Marilyn Monroe, NY May 61957 by Richard Avedon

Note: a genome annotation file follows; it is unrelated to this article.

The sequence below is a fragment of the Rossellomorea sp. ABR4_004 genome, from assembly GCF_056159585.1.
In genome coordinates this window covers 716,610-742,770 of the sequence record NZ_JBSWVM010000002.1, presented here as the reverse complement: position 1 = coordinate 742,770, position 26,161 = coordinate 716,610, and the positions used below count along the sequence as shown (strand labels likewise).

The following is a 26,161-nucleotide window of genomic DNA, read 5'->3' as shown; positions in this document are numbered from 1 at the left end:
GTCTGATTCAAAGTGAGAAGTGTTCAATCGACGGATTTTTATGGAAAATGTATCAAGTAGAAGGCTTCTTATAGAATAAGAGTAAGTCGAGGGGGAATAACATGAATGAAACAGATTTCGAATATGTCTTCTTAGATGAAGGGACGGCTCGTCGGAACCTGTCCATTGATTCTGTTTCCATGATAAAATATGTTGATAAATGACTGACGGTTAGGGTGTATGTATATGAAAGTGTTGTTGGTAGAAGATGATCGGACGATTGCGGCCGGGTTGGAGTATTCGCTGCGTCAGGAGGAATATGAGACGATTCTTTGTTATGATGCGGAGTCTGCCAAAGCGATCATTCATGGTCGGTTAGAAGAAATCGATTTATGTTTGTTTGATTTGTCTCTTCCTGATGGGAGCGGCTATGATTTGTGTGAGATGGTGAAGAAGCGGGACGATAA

In Marilyn Monroe, Avedon found a virtuoso of theatrical self-impersonation and with her pursued the mysterious point of convergence between actor and character, between the private self and the public role. “There was no such person as Marilyn Monroe,” he explained in an interview with the filmmaker Helen Whitney. “Marilyn Monroe was someone Marilyn Monroe invented, like an author creates a character.” Recalling the portrait session that took place in his studio on a May evening in 1957, he continued: “For hours she danced and sang and flirted and did this thing that’s—she did Marilyn Monroe. And then there was the inevitable drop. And when the night was over and the white wine was over and the dancing was over, she sat in the corner like a child, with everything gone. I saw her sitting quietly without expression on her face, and I walked towards her but I wouldn’t photograph her.... (
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